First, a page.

14 This whole story about Antipater is fictitious. Antipater’s father was not Herod, a servant in the temple of Apollo, but Antipater an Idumean, as we learn from Josephus (xiv. 1). This Antipater was made prefect of Idumea by Alexander king of the Jews, and laid the foundation of the power to which his descendants rose. He acquired great wealth, and was on terms of friendship with Ascalon, Gaza, and the Arabians.

15 Several MSS. read ἀρχιπροσηλύτων for ἄχρι προσηλύτων, whence some conjecture that the correct reading should be ἄχρι τῶν ἀρχιπροσηλύτων, i.e., back to the “chief proselytes,” – these being, as it were, patriarchs among the proselytes, like Achior, and those who joined the Israelites on their flight from Egypt.

16 This word occurs in the Septuagint version of Exo_12:19, and refers to the strangers who left Egypt along with the Israelites. For Israel was accompanied by a mixed body, consisting on the one hand of native Egyptians, who are names αὐτόχθονες in that passage of Exodus, and by the resident aliens, who are called γειῶραι. Justin Martyr has the form γηόραν in Dialogue with Trypho, ch. cxxii. The root of the term is evidently the Hebrew גר, “stranger.”

17 The word δεσπόσυνοι was employed to indicate the Lord’s relatives, as being His according to the flesh. The term means literally, “those who belong to a master,” and thence it was used also to signify “one’s heirs.”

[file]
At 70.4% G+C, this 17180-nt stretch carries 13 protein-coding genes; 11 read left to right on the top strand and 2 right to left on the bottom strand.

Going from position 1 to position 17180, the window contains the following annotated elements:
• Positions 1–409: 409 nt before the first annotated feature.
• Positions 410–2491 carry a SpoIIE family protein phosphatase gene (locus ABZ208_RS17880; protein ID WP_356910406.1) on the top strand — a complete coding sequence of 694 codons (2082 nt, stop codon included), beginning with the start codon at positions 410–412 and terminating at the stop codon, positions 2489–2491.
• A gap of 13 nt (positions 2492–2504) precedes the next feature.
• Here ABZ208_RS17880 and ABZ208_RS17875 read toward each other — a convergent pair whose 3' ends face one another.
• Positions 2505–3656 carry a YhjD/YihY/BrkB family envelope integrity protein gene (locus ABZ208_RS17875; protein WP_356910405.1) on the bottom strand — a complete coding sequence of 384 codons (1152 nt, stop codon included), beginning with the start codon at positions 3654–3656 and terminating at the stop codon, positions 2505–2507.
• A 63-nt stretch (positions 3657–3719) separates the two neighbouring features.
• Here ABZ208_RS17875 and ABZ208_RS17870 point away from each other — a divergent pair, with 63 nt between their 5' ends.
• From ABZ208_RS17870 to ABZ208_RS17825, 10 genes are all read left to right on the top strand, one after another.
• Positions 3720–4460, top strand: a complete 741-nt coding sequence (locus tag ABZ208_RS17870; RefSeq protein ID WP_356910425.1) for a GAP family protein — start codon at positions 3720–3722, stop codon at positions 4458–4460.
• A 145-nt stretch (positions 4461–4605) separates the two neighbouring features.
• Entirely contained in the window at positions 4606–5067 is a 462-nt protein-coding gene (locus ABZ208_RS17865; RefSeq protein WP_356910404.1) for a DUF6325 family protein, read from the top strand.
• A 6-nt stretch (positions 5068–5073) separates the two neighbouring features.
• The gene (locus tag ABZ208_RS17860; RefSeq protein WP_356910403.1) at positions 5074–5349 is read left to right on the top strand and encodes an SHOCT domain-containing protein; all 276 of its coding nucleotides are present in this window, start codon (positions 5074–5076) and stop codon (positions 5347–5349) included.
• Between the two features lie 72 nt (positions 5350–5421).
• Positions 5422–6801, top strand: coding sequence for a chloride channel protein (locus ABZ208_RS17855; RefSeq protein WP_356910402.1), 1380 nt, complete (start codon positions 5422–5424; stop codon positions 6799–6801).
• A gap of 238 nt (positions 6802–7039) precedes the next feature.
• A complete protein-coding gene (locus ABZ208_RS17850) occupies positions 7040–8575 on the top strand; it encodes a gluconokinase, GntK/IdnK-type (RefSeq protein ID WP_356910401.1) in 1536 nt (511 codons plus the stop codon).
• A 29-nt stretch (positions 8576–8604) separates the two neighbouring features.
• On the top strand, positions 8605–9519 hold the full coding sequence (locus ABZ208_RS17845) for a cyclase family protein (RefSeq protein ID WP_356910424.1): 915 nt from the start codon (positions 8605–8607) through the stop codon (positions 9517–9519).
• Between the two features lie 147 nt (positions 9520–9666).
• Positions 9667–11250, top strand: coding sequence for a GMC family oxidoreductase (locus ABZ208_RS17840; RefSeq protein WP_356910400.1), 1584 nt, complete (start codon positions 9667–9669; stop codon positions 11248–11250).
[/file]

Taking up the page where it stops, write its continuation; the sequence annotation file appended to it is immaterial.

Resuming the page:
18 προειρημένην. Nicephorus reads προκειμένην.

19 ἐκ τε τῆς βίβλου τῶν ἡμερῶν. By this “Book of Days” Africanus understands those “day-books” which he has named, a little before this, ἰδιωτικὰς ἀπογραφάς. For among the Jews, most persons setting a high value on their lineage were in the habit of keeping by them private records of their descent copied from the public archives, as we see it done also by nobles among ourselves. Besides, by the insertion of the particle τε, which is found in all our codices, and also in Nicephorus, it appears that something is wanting in this passage. Wherefore it seems necessary to supply these words, και ἀπὸ μνήμης ἐς οσον ἐξικνοῦντο, “and from memory,” etc. Thus at least Rufinus seems to have read the passage, for he renders it: Ordinem supradictae generationis partim memoriter, partim etiam ex dierum libris, in quantum erat possibile, perdocebant (Migne).

20 Edited from two Munich codices by J. Chr. von. Aretin, in his Beiträge zur Geschichte und Literatur, anno 1804, p. ii. p. 49. [I place this apocryphal fragment here as a mere appendix to the Genealogical Argument. An absurd appendix, indeed.]

21 Which is extant in two MSS. in the Electoral Library of Munich, and in one belonging to the Imperial Library of Vienna.

22 The MSS. read γάρ, for.

23 The term in the original (ἀλκλαρίαις) is one altogether foreign to Greek, and seems to be of Arabic origin. The sense, however, is evident from the use of synonymous terms in the context.

24 There is a play upon the words, perhaps, in the original. The Greek term for Juno (Ηρα) may be derived from ερα, terra, so that the antithesis intended is, “She is no longer called Earthly, but Heavenly.”